My standard disclaimer where tribute albums are concerned is that the concept if dodgy on its face, and that it rarely succeeds. But for every rule here is an exception, and I’m holding in my hands the most recent example thereof. Pink Floyd’s Wish You Were Here is a monumental album, one best not messed
Stephan Thelen is a modern classical composer; he has been commissioned by Kronos Quartet to write a piece. His creative worldview encompasses a wide vision, as this new release demonstrates. Working with a staggeringly impressive assortment of guitarists, he has created a work that’s most assuredly not classical. The moody, vaguely sinister album has solid
Like, I suspect, more than a few potential listeners, I looked askance at District 97 when I first heard of them more than a decade ago. What possible skill could a former American Idol finalist display in the progressive rock idiom? Well, I and others like me were quickly set right: Leslie Hunt has an
The time last year the term social distancing was just starting to creep into wide usage. And use of the term pods to describe clusters of seating at concerts was a thoroughly alien concept. But here we are heading toward the middle of 2021, and while live shows are indeed returning, the ground rules are
When progressive/fusion guitarist Allan Holdsworth passed away in April 2017, he left behind a substantial body of work. Not long before his death, Manifesto Records put together an impressive boxed set, The Man Who Changed Guitar Forever! (he had issues with that title, as he told me in his next-to-last interview before his death). And
These five fall loosely – okay, sometimes very loosely – into the progressive and jazz categories. The Mastelottos – Too Much Happiness Though Robert Fripp’s recent video series with pulchritudinous wife Toyah Willcox have shown that he, too has a sense of humor and a light touch, it’s King Crimson’s Pat Mastelotto who perhaps reigns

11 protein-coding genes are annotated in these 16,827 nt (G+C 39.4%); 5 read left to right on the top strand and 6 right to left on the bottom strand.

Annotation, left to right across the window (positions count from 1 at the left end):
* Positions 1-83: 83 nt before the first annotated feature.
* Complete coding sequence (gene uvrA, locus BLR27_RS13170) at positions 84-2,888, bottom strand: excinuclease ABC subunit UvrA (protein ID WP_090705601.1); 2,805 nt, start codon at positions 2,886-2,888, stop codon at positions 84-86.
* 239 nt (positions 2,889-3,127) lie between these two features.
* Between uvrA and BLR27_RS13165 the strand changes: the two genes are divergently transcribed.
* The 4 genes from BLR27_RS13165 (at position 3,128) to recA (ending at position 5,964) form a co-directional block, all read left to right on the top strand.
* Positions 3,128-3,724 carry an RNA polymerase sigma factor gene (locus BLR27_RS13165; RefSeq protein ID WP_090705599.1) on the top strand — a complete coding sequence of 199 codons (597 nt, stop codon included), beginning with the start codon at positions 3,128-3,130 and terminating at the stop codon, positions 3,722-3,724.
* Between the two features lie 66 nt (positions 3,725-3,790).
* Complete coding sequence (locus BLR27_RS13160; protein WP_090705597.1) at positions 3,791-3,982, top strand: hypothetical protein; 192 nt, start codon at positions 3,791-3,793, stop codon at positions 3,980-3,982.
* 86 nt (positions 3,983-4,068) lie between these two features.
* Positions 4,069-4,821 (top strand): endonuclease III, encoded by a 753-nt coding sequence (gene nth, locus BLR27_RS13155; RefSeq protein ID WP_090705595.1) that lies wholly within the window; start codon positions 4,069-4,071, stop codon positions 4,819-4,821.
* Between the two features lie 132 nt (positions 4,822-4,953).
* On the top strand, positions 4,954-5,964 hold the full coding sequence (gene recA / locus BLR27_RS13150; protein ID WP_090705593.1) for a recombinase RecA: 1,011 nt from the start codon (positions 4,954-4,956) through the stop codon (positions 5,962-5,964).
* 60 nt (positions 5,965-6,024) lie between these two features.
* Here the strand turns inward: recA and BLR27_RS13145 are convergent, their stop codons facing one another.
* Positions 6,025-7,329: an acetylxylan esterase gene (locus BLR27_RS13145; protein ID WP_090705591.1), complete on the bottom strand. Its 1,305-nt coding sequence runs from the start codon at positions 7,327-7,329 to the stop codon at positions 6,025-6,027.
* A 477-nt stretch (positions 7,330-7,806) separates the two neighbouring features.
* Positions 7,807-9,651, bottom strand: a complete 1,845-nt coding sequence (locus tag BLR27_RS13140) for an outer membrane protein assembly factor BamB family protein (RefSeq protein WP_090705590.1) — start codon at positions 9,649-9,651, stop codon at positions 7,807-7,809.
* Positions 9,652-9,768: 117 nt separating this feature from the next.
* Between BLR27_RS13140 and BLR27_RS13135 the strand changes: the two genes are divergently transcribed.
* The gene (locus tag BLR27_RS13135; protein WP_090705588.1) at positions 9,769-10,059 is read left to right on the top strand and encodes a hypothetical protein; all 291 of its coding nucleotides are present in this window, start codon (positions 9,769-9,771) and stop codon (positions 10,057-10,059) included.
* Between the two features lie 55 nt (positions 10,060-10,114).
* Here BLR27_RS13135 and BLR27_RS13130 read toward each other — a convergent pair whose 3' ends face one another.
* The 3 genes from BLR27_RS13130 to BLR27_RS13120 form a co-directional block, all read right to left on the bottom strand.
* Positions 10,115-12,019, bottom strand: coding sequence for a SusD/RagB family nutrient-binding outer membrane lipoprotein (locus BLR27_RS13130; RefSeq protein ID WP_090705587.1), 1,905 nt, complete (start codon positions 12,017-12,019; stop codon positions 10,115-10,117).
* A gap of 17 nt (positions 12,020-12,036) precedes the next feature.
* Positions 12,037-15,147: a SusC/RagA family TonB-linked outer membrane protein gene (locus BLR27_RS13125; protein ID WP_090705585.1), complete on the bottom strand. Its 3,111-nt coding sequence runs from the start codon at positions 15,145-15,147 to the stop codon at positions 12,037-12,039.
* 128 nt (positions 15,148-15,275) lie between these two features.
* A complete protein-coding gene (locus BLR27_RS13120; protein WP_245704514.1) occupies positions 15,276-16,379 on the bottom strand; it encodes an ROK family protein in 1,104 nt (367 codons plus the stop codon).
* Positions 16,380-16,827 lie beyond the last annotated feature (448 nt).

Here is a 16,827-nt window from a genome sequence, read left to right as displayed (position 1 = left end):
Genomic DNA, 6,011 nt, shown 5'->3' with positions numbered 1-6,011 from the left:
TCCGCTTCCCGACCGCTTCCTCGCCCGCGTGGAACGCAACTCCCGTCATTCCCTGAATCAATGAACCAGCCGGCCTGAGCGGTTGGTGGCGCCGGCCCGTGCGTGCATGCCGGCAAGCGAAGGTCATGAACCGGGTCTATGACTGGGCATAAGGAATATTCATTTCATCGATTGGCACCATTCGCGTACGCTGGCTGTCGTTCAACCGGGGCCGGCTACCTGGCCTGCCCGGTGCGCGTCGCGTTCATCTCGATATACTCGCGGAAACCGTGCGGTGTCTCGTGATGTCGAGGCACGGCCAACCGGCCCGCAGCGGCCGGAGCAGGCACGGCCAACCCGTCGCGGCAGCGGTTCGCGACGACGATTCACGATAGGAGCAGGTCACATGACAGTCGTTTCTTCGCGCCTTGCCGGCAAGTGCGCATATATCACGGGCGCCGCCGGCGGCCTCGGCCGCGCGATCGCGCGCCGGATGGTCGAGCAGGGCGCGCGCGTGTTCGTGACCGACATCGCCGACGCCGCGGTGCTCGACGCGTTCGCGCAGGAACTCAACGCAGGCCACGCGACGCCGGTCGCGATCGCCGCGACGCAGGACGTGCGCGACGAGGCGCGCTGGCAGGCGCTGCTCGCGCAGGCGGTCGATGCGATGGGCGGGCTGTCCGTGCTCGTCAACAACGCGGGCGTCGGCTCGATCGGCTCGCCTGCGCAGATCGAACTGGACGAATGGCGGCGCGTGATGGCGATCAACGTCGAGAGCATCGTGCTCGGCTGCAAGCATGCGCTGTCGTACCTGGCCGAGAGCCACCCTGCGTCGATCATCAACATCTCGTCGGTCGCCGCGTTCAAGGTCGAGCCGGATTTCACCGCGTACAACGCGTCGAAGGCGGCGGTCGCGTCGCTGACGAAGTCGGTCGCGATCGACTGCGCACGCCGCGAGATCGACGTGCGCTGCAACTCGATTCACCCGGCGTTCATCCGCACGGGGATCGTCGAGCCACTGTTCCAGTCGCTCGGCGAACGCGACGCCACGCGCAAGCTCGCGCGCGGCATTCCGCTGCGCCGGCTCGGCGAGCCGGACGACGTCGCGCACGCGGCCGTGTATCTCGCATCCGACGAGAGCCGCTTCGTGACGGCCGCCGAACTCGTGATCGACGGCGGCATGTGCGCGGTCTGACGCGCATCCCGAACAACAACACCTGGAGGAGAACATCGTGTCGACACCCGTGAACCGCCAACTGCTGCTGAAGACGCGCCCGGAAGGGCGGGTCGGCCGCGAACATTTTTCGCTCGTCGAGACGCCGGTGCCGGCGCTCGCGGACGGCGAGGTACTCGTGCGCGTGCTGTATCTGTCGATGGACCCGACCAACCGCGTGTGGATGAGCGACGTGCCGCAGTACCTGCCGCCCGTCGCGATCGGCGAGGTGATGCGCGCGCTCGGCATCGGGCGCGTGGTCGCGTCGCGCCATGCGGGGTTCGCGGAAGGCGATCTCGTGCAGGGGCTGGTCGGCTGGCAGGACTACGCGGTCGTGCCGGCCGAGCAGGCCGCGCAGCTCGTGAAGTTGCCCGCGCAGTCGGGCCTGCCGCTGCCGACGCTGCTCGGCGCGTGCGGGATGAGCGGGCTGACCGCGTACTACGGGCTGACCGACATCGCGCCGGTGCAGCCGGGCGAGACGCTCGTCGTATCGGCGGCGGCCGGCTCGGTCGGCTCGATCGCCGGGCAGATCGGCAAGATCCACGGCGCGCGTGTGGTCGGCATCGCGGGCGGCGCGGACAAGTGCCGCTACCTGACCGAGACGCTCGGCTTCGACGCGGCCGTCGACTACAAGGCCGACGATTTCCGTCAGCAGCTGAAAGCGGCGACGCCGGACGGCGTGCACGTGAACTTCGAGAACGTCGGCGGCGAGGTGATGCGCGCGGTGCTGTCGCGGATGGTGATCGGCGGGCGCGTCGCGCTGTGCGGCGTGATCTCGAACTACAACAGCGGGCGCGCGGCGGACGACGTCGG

Here’s five more brief reviews; this time we’ve got progressive rock, powerpop, indie chamber pop, goth rock and one album that’s simply beyond easy classification. What they all have in common is that they’re new, they’re indie, they’d be likely to escape your notice if you didn’t visit Musoscribe, and they’re all quite, quite good.
Welcome to 2021. Let’s hope it’s better for the world’s citizens than 2020 was. Some things, at least, never change. And one of those is my commitment to covering music that might otherwise escape readers’ notice. My hundred-world review entries are an attempt to do just that. Here are five new releases you should know
For whatever reason, my own tastes with regard to progressive rock lean heavily toward music coming out of the UK. Given the choice between, say, Genesis and Kansas, I’ll always opt for the British group. There are occasional exceptions: the work of Spock’s Beard – especially the Nick D’Virgilio era – is some amazing stuff.
Though he’s not credited as such, Billy Sherwood’s extensive role in the making of Days Between Stations’ Giants should earn him membership in the group. Officially, DBS is Oscar Fuentes Bils and Sepand Samzadeh, but Sherwood is co-credited as arranger, producer and composer. Instead, he’s listed as a “guest artist,” alongside bassist Colin Moulding (of